Job market faces graduate take-over
The researchers say that the time when most graduates were soaked up by 'blue chip' companies is over: 'Gone are the days when around 100 employers recruited approximately one- third of the graduate output in any one year.'
Smaller and medium-size companies, 'traditionally sceptical of the worth of graduates', are now looking for degree-level applicants to fill jobs which would previously have gone to school- leavers. Professions such as accountancy, law and personnel management, which used to be open to non-graduates, are now closed to them. Similarly, other areas will become all-graduate.
Around 50 per cent of employers still do not set out to recruit newly-graduating students - but they soon will, the report suggests.
The annual 'milk round' of big employers will take an ever smaller share of students emerging from university.
The researchers also say that demand for higher education will go on rising because more parents - particularly mothers - have degrees themselves. In the early 1980s, one in eight young people entered higher education; that has now risen to one in five and will reach one in three by the year 2000. Researchers have recently found that young people whose parents went to college or university are much more likely to want higher education themselves - regardless of social class.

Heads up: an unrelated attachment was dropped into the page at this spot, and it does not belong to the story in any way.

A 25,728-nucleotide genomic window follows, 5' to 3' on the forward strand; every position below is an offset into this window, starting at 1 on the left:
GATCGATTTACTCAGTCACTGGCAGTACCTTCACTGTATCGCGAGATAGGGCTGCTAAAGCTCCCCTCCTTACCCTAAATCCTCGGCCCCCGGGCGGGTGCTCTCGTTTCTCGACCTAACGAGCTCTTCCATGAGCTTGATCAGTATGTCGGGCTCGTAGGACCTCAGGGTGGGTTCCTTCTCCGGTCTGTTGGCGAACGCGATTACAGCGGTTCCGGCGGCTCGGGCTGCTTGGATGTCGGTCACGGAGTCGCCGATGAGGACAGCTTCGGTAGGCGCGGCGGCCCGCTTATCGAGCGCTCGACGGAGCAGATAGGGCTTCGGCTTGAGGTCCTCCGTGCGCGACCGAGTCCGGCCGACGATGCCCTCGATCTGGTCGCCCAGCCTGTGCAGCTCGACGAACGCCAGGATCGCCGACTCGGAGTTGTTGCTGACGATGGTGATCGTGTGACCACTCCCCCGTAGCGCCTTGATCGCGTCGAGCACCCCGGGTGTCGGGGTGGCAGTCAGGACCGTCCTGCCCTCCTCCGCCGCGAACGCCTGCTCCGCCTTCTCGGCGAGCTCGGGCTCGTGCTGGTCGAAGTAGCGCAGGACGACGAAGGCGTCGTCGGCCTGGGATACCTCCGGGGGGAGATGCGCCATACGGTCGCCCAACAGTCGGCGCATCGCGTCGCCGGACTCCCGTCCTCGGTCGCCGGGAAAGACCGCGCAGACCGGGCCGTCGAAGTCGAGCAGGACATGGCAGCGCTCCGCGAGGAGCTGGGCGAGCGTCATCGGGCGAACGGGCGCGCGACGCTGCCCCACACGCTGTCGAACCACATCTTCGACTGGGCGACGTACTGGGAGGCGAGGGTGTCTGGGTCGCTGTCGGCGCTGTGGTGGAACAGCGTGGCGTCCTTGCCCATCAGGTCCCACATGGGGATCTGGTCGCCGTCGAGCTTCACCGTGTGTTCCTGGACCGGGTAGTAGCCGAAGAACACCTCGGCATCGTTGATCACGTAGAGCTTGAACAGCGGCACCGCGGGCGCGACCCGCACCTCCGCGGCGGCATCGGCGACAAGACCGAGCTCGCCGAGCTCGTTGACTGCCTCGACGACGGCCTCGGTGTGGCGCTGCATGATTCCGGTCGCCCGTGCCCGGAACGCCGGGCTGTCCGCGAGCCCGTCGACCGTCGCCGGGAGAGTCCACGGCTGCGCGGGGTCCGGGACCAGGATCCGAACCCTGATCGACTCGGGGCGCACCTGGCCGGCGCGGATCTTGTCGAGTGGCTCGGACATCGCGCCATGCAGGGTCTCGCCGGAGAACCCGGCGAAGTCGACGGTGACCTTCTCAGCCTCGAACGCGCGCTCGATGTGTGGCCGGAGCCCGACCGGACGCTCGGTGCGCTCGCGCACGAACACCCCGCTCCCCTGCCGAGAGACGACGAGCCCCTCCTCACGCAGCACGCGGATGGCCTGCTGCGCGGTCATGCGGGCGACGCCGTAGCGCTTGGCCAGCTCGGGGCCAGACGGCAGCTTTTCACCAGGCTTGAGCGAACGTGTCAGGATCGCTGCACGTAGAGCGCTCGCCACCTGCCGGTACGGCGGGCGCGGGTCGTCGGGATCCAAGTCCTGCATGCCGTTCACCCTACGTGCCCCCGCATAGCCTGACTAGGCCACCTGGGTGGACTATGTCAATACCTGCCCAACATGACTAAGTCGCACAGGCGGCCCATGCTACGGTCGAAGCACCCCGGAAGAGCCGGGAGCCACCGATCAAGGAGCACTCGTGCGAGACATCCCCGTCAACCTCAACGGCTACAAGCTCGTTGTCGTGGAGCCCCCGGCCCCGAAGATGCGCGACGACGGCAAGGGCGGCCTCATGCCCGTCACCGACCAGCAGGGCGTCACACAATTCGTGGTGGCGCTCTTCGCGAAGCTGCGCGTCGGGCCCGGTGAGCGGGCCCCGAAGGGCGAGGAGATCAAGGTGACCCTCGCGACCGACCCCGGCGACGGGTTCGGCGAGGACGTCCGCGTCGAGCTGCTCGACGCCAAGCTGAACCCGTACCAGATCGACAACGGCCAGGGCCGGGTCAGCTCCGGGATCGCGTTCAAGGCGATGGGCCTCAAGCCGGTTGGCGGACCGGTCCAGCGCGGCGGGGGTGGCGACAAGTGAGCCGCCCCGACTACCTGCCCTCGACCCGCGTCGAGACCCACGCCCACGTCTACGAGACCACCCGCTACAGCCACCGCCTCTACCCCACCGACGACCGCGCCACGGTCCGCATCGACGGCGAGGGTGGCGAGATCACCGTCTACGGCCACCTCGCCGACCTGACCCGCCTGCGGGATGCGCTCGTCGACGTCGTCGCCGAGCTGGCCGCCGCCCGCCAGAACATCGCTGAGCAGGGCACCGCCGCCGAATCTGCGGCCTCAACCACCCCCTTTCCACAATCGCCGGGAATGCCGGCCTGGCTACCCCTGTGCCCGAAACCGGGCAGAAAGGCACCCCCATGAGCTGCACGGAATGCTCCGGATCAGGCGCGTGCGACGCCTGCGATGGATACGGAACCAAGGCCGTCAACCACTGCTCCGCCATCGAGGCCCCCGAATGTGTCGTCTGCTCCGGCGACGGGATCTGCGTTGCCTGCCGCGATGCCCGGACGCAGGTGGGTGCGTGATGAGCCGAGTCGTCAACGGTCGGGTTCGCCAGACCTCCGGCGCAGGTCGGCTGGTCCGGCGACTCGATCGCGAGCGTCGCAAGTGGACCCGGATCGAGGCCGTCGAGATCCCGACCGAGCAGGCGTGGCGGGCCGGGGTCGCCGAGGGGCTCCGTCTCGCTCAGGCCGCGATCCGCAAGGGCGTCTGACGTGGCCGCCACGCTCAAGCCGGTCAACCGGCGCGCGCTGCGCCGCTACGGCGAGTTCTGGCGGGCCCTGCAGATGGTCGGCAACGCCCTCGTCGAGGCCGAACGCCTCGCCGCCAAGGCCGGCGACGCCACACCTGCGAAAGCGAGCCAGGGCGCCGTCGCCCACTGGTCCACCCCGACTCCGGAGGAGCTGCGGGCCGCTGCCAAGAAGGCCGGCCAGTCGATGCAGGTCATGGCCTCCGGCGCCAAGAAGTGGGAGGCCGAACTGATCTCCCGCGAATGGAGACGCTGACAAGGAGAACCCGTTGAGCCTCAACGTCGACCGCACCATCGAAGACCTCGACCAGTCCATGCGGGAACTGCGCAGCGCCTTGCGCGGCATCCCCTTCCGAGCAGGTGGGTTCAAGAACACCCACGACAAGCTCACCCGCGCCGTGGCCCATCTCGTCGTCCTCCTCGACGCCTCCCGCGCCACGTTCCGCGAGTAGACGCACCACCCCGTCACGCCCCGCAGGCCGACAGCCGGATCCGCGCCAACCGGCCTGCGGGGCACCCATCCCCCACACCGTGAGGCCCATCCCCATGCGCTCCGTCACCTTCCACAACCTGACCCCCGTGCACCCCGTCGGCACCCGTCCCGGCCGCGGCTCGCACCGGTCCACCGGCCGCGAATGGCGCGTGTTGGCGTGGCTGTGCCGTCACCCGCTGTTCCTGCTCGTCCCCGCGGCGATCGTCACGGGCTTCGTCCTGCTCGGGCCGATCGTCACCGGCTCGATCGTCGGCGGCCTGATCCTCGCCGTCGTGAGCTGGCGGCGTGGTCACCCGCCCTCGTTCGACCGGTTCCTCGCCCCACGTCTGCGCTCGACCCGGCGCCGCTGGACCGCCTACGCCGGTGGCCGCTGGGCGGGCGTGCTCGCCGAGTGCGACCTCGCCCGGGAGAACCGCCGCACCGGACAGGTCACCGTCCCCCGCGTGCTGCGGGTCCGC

The number of entrants to higher education doubled between 1962 and 1969 - the last big period of expansion. Those students were, on average, bearing children between 1970 and 1978. So even though fewer children were born during those years, a much larger proportion were born to graduate parents. Those children started to reach university age in the early 1990s.
The increased number of graduate parents is causing 'a cultural revolution' in young people's attitudes towards the benefits of continuing education. The researchers say that this partly explains some of the recent improvement in GCSE and A- level results, and why those who thought student loans and reduced benefits would slow student demand have been proved wrong.
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